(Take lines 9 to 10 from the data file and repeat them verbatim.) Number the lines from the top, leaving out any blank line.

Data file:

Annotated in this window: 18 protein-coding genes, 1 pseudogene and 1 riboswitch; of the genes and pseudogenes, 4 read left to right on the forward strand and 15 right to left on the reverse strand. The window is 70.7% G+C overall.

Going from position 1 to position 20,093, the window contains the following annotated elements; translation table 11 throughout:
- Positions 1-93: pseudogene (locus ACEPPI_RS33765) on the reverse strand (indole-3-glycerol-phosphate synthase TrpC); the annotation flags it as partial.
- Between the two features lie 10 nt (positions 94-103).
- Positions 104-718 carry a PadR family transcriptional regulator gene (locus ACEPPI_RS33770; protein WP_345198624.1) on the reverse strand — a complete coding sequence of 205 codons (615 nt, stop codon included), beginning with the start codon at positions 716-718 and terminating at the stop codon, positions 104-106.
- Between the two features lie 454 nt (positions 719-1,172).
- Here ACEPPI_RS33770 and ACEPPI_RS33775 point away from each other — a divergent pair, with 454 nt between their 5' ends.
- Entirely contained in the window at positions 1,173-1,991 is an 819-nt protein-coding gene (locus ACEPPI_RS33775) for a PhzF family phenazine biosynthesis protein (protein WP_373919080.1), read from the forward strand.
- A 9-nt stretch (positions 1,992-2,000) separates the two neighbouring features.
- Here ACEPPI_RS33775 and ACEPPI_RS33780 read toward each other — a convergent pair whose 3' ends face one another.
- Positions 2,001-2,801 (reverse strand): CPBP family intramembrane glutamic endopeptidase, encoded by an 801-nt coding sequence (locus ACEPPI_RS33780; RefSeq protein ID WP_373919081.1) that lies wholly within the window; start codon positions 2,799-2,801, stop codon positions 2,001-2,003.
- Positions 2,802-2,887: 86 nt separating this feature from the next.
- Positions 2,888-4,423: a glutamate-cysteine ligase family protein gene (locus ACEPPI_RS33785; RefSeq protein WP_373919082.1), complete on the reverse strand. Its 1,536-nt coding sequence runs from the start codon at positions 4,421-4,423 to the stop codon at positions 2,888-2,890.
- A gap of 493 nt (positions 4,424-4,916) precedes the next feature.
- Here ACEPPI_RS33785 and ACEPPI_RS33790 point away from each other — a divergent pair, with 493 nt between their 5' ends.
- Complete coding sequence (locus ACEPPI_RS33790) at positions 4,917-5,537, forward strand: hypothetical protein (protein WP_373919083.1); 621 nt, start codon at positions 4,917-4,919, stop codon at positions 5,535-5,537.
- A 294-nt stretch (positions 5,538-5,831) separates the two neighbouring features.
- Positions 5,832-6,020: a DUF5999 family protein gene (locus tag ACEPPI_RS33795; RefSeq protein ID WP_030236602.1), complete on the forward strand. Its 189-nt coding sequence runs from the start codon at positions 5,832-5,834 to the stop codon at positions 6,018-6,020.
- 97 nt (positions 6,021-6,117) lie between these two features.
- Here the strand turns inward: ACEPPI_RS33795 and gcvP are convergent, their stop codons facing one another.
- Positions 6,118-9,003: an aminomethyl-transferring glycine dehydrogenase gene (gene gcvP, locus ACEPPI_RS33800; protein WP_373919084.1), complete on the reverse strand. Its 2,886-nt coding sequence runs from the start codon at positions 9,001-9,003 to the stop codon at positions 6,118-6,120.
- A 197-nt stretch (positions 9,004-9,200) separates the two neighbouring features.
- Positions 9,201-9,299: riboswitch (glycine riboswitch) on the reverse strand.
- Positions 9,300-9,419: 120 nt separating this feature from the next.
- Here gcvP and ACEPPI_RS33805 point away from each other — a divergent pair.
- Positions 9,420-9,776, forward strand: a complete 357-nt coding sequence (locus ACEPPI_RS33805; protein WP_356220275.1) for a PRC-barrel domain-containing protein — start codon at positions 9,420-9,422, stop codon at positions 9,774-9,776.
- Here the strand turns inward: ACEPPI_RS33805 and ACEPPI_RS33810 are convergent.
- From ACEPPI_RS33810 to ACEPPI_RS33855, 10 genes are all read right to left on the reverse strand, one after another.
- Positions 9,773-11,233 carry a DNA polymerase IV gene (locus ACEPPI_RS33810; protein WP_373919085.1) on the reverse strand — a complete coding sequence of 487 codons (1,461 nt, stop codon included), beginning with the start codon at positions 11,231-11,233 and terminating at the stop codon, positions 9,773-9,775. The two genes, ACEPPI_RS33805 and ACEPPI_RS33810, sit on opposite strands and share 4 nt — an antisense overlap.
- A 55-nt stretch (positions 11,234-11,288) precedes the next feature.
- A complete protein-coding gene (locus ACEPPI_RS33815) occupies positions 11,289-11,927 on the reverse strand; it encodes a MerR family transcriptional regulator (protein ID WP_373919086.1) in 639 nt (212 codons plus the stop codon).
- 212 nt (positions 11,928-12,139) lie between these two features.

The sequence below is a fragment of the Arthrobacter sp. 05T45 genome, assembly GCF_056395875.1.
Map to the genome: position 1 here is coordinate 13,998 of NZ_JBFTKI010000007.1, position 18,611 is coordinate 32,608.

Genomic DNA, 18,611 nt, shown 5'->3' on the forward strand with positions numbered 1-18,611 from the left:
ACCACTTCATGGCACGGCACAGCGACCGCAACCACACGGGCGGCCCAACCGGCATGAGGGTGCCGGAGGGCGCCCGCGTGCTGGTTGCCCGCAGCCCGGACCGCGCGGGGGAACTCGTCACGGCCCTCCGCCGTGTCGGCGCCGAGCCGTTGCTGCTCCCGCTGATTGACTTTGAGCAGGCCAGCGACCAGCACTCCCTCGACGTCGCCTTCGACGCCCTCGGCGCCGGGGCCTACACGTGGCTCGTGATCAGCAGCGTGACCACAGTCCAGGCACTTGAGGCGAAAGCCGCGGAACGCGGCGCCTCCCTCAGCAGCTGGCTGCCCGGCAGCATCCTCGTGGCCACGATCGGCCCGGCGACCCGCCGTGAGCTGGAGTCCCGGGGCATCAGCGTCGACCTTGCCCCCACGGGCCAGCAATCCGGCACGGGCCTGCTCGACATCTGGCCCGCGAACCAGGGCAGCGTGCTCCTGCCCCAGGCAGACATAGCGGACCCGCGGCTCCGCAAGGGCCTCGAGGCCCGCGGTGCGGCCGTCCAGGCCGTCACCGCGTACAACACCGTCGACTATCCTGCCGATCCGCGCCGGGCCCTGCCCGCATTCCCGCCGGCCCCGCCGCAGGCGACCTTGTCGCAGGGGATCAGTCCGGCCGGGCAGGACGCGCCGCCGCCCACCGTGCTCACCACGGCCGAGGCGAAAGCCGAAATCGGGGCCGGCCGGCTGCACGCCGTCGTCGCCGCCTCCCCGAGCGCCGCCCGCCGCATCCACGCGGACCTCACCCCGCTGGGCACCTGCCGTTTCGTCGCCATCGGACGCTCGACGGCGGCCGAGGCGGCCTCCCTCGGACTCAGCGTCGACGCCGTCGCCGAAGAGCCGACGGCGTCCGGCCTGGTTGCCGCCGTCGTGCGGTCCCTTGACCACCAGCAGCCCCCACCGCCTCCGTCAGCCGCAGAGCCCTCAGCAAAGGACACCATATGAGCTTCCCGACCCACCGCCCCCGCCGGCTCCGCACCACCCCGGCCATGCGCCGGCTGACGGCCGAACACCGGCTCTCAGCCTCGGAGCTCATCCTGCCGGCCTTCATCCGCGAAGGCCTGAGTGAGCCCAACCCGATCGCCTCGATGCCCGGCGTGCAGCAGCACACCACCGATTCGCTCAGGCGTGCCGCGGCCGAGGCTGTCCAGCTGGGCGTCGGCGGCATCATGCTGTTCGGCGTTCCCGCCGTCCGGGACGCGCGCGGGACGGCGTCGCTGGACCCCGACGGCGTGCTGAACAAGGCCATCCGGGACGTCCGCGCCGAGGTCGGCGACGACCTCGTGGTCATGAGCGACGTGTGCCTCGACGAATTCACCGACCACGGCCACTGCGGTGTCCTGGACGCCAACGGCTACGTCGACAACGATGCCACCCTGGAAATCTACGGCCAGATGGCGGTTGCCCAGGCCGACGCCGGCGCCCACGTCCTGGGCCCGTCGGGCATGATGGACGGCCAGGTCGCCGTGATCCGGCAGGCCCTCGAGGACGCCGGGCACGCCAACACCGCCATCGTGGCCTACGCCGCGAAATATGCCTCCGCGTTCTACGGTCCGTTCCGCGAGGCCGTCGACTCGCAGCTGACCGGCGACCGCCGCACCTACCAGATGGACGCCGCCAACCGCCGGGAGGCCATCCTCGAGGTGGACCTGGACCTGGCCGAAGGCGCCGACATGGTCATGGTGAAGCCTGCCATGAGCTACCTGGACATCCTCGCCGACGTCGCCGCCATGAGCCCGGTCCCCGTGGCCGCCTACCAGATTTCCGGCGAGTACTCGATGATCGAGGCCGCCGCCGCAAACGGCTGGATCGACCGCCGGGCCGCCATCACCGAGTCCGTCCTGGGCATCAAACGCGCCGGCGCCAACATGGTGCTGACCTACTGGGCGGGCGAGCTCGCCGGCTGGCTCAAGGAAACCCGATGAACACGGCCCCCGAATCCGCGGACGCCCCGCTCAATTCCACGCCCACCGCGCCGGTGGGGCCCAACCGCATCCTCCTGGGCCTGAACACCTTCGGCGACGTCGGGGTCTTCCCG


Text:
- A 9-nt stretch (positions 1,992-2,000) separates the two neighbouring features.
- Here ACEPPI_RS33775 and ACEPPI_RS33780 read toward each other — a convergent pair whose 3' ends face one another.